The Fraser lab is supportive of learning through research experiences, and has participated in a number of courses for first year graduate students which challenge students with real research challenges in which they conduct experiments and analyze data to answer interesting new questions.
Fluency in multiple biophysical methods is often critical for answering mechanistic questions. To train the next generation of biophysicists at UCSF, we have decided to alter the traditional didactic structure by creating a new 6 week “Macromolecular Methods” class that places data collection at the beginning of the course.
The PUBS course is a hands-on, project-based course that integrates proteomics, deep mutational profiling Fowler and Fields, 2014, and computational biology.
PUBS is now run by Martin Kampmann and examines alpha synuclein!
How did life evolve? How can understand the principles of biological systems to create new proteins, new chemicals, biological structures, cells and tissues? We will cover these topics in a “flipped course” where you will hear online lectures from scientific leaders in the field, read a paper, and then discuss as a group. Tetrad minicourse.
This minicourse will be a survey of recent and classic papers on antibiotic resistance with an emphasis on evolutionary biology, biochemical mechanisms, and new ideas for chemical matter. Tetrad minicourse.
The goal for Inquiry Immersion and the interprofessional minicourses is to help first year students in the healthcare professions shift their conception of medicine as a series of facts to a vision of medical practice as consistent engagement with an ever-evolving and imperfect body of knowledge. Focused minicourses offer students the chance to take a deep dive into a controversy or dilemma and explore the boundaries of existing research and scholarship with expert researchers.
Structure based drug design promises to revolutionize drug discovery, yet despite decades of promise, progress remains intermittent. This course will give students an appreciation for the experimental and computational advances that have led to this optimism, while also pointing out the limitations that currently prevent completely unattended design.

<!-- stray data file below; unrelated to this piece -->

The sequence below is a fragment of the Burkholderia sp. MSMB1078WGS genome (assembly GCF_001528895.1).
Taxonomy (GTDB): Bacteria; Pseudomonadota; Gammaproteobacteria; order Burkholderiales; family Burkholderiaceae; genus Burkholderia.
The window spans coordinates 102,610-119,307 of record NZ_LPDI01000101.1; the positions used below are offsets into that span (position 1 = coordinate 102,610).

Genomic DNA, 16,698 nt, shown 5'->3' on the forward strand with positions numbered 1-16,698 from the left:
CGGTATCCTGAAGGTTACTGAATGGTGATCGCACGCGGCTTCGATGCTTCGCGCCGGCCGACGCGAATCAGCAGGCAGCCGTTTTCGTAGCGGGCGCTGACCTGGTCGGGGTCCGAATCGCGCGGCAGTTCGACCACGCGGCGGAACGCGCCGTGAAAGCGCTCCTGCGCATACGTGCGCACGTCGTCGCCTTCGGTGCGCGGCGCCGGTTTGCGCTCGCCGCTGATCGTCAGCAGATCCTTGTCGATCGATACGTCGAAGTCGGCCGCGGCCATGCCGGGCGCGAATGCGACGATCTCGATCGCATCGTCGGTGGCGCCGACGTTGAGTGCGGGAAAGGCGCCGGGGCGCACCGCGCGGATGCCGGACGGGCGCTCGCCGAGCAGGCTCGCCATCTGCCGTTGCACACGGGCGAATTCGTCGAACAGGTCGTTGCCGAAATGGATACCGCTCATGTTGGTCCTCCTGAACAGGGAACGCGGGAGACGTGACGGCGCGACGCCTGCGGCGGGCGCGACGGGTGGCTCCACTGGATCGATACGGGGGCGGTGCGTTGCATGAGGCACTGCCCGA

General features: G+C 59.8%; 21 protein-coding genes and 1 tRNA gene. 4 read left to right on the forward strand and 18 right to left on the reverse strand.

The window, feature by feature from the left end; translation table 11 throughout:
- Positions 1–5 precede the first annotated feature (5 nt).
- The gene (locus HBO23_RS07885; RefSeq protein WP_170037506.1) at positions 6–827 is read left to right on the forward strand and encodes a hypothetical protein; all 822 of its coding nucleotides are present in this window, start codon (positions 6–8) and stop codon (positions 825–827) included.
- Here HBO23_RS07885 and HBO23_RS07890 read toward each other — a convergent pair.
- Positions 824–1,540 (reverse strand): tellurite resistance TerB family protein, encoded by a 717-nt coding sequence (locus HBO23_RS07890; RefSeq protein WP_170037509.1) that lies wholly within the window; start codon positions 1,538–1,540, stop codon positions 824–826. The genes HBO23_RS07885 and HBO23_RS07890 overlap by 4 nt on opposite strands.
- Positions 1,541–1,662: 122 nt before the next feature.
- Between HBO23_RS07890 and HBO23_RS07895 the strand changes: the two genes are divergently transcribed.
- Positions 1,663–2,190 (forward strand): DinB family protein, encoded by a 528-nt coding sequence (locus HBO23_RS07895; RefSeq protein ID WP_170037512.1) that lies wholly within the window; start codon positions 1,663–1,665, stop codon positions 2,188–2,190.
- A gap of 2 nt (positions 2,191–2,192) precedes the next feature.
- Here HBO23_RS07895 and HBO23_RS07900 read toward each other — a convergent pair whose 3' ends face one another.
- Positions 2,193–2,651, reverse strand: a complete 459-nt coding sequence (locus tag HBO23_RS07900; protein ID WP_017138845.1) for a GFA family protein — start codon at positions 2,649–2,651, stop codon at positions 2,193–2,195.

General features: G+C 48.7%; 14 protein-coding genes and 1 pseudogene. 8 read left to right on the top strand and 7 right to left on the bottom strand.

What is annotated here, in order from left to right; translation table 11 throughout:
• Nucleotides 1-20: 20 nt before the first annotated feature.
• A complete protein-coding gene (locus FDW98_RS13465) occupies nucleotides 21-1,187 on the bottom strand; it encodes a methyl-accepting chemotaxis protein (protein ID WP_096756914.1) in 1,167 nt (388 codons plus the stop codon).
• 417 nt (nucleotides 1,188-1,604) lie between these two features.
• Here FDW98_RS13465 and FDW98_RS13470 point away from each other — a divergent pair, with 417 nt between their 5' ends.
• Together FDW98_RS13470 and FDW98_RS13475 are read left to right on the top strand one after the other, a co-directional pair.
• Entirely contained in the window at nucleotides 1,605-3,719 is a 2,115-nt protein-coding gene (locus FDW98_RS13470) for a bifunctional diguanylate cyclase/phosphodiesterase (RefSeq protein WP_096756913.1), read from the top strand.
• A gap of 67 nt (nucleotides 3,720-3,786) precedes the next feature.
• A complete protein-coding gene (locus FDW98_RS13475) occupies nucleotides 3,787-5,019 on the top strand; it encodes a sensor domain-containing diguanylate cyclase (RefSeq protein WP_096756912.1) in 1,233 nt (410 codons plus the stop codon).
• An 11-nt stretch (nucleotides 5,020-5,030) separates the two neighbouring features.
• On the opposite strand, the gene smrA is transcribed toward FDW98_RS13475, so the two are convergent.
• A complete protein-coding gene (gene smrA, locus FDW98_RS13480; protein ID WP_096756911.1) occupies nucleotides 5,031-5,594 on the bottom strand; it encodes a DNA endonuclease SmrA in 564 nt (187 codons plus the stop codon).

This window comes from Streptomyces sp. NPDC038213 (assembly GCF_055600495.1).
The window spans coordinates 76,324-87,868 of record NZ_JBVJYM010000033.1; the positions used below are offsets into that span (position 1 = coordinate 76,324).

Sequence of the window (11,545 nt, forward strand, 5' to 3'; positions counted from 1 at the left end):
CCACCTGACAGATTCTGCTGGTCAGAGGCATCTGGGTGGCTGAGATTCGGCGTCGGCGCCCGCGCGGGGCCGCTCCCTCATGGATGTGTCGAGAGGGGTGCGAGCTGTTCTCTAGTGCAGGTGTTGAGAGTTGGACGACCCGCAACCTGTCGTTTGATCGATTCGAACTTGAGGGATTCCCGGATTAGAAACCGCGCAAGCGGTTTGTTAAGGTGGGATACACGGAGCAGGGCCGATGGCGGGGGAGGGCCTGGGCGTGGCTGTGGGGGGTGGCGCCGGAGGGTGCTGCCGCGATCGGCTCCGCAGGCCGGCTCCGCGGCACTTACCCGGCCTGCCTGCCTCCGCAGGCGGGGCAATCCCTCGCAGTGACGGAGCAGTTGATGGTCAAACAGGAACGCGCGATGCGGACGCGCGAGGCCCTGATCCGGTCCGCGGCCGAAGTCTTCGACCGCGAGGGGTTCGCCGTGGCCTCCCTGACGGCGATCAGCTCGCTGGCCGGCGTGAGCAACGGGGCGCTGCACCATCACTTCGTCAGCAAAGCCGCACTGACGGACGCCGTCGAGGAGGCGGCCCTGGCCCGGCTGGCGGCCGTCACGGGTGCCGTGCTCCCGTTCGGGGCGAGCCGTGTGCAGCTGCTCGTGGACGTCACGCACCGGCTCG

This minicourse will focus on the practice of peer review of scientific manuscripts, which is essential for what is, currently, by far the most widely accepted means of communication of scientific results: publishing papers in scientific journals. The process of peer review plays an important role in refining the body of work prior to final publication. Yet, peer review is rarely taught to students in a formal setting, and is largely dependent on individual labs and mentors, leading to variable standards of peer review. Reflecting the evolution of technology, society and scientific culture, preprints have gained popularity in the life sciences in recent years, resulting in a shift in how progress in the life sciences is communicated, and raising questions of how we, as a scientific community, may work towards optimizing the peer review process in the life sciences. This class will use preprint servers (for example, BioRxiv) as a platform for formally teaching students how to peer review manuscripts in a critical and constructive way. Students will compose reviews that will be posted (either named or anonymously through James Fraser acting as an “editor”) as comments associated with the preprint on BioRxiv.